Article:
Charlotte Whitton

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Charlotte Elizabeth Whitton
Charlotte Whitton, Frances Perkins, US Secretary of Labour, and Betzy Kjelsberg, Norwegian women's rights activist, 1939 or 1940
46th Mayor of Ottawa
In office
Preceded byGrenville Goodwin
Succeeded byGeorge H. Nelms
In office
Preceded byGeorge H. Nelms
Succeeded byDonald Bartlett Reid
Ottawa Controller
In office
January 1, 1951 – October 1, 1951
Preceded byC. E. Pickering
Succeeded byJohn Powers
Ottawa Alderwoman
In office
Preceded byClaude Bennett
Succeeded byGary Guzzo
ConstituencyCapital Ward
Personal details
Born(1896-03-08)March 8, 1896
Renfrew, Ontario
DiedJanuary 25, 1975(1975-01-25) (aged 78)
Resting placeThompson Hill Cemetery, Horton, Ontario
Political partyProgressive Conservative
Domestic partnerMargaret Grier (1915–1947)[1]

Charlotte Elizabeth Whitton OC CBE (March 8, 1896 – January 25, 1975) was a Canadian feminist and mayor of Ottawa. She was the first woman mayor of a major city in Canada, serving from 1951 to 1956 and again from 1960 to 1964. Whitton was a Canadian social policy pioneer, leader and commentator, as well as a journalist and writer.

Early life and education[edit]

Charlotte Elizabeth Hazeltyne Whitton was born in Renfrew, Ontario, a small Ottawa Valley town about 100 km northwest of Ottawa.

She attended Queen's University, where she was the star of the women's hockey team, and was known as the fastest skater in the league.[citation needed] At Queen's, she also served as editor of the Queen's Journal newspaper in 1917; and was the newspaper's first female editor. She was a top student, winning several scholarships at Queen's. She earned her Master of Arts degree in 1917.[2]

Career and accomplishments[edit]

From Queen's, she became a civil servant as the private secretary for Thomas Low, MP and Minister of Trade in Liberal Prime Minister William Lyon Mackenzie King's first government.[3]

When Low lost his parliamentary seat, Whitton then focused on her role as founding director (1922) of the Canadian Council on Child Welfare, and worked there to 1941. This became the Canadian Welfare Council, now the Canadian Council on Social Development, and helped bring about a wide array of new legislation to help children and immigrants.

In 1934, Whitton was named a Commander of the Order of the British Empire at the 1934 New Year Honours.[4]

She served on the League of Nations Social Questions Committee.

Whitton was awarded an honorary Doctorate of Laws by Queen's in 1941.[5]

She published two books in 1943.

Despite her strong views on women's equality, Whitton was a strong social conservative, and did not support making divorce easier. She was a regular columnist in Ottawa's daily newspapers.[6]

Political career[edit]

Whitton was elected to Ottawa's Board of Control in 1950, leading the city-wide polls, and started her term on January 1, 1951.

Upon the unexpected death of mayor Grenville Goodwin in August of the same year, only some eight months into his term, Whitton was immediately appointed acting mayor, and on 30 September 1951 was confirmed by city council to remain mayor until the end of the normal three-year term.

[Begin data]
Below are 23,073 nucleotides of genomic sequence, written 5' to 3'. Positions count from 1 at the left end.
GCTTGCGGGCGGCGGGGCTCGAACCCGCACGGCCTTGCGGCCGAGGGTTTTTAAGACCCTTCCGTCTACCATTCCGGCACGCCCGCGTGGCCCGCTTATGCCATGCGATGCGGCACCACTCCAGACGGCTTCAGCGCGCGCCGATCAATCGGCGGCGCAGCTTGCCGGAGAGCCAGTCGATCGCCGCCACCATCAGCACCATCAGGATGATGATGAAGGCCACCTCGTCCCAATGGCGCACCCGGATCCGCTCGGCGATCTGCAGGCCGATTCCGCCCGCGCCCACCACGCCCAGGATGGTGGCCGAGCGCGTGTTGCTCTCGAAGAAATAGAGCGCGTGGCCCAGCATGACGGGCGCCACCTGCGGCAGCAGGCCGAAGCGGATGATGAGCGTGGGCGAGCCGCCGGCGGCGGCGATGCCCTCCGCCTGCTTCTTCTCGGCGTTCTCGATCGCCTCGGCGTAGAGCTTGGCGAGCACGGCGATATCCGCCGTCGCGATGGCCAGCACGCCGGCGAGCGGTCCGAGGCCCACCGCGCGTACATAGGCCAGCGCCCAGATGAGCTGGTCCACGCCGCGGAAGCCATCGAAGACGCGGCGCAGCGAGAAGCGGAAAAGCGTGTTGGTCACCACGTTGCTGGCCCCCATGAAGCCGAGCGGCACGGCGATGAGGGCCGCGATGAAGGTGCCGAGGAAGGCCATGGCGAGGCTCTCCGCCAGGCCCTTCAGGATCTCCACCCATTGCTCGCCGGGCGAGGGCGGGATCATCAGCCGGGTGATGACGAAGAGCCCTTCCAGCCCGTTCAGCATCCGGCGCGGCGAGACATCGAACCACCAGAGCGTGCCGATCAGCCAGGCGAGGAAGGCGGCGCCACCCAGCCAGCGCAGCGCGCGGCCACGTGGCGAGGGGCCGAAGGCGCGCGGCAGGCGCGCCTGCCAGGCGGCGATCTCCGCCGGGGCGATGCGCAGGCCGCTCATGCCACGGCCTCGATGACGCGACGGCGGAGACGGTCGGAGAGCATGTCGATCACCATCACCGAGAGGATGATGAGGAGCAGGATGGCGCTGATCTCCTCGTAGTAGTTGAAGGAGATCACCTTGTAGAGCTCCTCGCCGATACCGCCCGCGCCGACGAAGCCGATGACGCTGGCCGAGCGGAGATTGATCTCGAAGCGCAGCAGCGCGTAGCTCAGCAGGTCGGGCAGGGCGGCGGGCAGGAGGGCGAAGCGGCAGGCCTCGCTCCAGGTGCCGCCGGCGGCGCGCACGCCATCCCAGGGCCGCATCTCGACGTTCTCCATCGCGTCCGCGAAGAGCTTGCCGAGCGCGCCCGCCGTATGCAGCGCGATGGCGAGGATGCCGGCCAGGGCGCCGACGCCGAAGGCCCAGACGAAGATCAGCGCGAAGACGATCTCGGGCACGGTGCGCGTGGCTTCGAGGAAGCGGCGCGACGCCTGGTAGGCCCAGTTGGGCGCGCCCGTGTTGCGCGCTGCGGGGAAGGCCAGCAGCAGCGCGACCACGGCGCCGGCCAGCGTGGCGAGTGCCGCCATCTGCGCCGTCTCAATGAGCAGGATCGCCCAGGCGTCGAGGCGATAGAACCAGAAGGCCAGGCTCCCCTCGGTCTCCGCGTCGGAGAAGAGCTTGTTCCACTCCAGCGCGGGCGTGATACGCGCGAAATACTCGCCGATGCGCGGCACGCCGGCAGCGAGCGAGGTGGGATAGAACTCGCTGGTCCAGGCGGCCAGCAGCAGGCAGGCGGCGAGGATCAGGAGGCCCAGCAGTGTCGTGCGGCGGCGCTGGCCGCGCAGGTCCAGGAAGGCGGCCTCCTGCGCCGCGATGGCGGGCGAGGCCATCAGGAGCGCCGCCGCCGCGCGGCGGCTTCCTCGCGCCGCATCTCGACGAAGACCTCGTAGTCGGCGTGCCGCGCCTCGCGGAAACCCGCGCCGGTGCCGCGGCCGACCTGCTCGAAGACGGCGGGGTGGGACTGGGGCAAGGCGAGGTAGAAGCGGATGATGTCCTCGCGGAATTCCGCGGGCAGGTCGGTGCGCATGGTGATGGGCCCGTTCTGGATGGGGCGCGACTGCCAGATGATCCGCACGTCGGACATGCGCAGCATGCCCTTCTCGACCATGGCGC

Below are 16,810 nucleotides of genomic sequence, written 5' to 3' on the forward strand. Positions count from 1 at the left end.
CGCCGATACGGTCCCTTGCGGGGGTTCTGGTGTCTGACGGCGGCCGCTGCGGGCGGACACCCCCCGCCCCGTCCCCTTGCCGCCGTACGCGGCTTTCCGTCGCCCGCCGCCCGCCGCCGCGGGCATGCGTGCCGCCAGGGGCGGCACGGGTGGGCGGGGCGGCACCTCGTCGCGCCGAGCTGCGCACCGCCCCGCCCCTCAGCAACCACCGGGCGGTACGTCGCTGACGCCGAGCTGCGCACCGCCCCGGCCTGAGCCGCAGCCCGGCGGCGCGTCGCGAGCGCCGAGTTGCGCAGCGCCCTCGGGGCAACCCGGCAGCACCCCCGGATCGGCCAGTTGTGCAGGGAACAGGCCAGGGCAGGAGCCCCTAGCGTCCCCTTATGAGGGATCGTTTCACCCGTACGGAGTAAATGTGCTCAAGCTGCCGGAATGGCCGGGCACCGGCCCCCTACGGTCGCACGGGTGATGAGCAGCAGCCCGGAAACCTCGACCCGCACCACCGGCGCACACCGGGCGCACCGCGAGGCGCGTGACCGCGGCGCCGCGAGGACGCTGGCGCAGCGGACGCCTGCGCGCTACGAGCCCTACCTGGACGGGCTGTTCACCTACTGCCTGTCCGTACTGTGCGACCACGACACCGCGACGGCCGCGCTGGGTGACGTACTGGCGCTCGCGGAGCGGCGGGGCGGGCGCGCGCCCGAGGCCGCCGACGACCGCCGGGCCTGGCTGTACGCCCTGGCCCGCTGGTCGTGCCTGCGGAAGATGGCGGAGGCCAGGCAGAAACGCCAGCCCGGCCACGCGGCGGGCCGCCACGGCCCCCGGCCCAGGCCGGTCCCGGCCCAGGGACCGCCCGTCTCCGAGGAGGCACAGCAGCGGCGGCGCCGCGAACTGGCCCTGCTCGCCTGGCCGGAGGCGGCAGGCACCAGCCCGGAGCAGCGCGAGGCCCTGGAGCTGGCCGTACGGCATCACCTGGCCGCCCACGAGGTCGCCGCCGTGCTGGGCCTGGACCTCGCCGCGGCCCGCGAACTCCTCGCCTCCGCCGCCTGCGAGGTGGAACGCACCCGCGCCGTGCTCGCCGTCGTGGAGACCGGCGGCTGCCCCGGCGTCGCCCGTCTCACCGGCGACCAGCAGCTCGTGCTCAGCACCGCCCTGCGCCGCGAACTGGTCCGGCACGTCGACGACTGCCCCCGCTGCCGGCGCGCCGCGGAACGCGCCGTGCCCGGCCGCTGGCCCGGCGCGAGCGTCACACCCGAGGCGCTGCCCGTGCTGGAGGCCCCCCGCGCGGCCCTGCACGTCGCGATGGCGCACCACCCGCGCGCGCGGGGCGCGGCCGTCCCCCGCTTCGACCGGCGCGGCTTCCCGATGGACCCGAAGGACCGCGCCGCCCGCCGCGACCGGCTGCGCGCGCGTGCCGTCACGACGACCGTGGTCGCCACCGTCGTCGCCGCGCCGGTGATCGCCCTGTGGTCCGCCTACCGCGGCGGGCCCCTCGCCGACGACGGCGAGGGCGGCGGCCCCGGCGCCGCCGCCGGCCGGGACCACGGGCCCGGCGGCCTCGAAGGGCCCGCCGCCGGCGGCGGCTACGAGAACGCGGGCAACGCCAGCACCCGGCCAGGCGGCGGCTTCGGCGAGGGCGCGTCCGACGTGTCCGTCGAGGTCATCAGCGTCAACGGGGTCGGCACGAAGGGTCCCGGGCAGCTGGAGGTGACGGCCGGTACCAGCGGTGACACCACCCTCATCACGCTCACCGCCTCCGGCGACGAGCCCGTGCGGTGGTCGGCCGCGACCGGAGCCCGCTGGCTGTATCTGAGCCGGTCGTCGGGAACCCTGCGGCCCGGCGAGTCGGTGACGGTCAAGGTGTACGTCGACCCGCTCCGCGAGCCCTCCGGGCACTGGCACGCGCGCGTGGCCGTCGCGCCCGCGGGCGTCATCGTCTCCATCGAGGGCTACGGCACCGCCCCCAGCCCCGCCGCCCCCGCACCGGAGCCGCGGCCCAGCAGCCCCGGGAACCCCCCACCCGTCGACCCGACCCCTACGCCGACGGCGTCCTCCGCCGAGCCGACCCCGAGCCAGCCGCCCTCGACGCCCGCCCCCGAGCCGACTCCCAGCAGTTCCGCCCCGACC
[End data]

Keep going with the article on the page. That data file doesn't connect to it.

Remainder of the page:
Whitton is sometimes mistakenly credited as the first woman ever to serve as a mayor in Canada,[7] but this distinction is in fact held by Barbara Hanley, who became mayor of the small Northern Ontario town of Webbwood in 1936.[8] Whitton is the first woman to serve as mayor of a large Canadian city.

Whitton was elected Ottawa mayor in the general municipal election in her own right in 1953, serving until 1956. She turned it into a full-time job.

She ran again for mayor of Ottawa in 1960, and was elected, serving until 1964, when she was defeated on her try for re-election.

Opposes new flag[edit]

Whitton was a staunch defender of Canada's traditions, and, as Ottawa mayor, condemned Prime Minister Lester B. Pearson's proposal in 1964 for new national flag to replace the traditional Canadian Red Ensign. Whitton dismissed Pearson's design as a 'white badge of surrender, waving three dying maple leaves' which might as well be 'three white feathers on a red background,' a symbol of cowardice. 'It is a poor observance of our first century as a nation if we run up a flag of surrender with three dying maple leaves on it,' she said.[9][10] For Whitton, the Red Ensign, with its Union Jack and coat of arms containing symbols of England, Scotland, Ireland and France (or a similar flag with traditional symbols on it) would be a stronger embodiment of the Canadian achievement in peace and war.

She became well-known for her assertiveness, and for her vicious wit with which many male colleagues, and once the Lord Mayor of London, were attacked. She is noted for the quotation: "Whatever women do they must do twice as well as men to be thought half as good. Luckily, this is not difficult."

On October 23, 1955, while mayor, Whitton appeared on the Sunday evening American game show What's My Line.[11]

In the 1958 federal election, Whitton made her only attempt to run for Parliament, in the riding of Ottawa West, as the Progressive Conservative nominee. Prime Minister John Diefenbaker and Ontario Premier Leslie Frost campaigned for her.[12] However, she lost to Liberal Party incumbent George McIlraith by 1,425 votes. McIlraith held the riding from 1940 to 1968, and Whitton's challenge was the closest he faced during that period.

Whitton was made an Officer of the Order of Canada in 1967.[13]

She ran for the position of city alderwoman (councillor) in 1967, and was elected, serving until 1972.

Accusations of racism[edit]

Whitton had many remarkable achievements, but her story is framed by current controversy over some of her actions.

She has been accused in print of espousing, "a 'scientific' racism that viewed groups such as Jews and Armenians as 'undesirable' immigrants." (Open Your Hearts: The Story of the Jewish War Orphans in Canada by Fraidie Martz)[14]

In 1938, she attended a conference in Ottawa to launch the Canadian National Committee on Refugees (CNCR). She showed opposition to some of the other attendees' arguments. A common belief is that she was directly opposed to Jews and in particular Jewish children. Oscar Cohen of the Canadian Jewish Congress is reported to have said she "almost broke up the inaugural meeting of the congress on refugees by her insistent opposition and very apparent anti-Semitism."[15] This sentiment is countered by the official record, which includes notes from her presentation, including "lobby the government to initiate a long-term refugee program ..." and an interest in protecting all at risk, "particularly Hebrews in the Reich and in Italy."[16]

According to the Canadian Jewish Congress: "Certainly in the course of the Second World War and the Holocaust, she was instrumental in keeping Jewish orphans out of Canada because of her belief that Jews would not make good immigrants and were basically inferior."[17]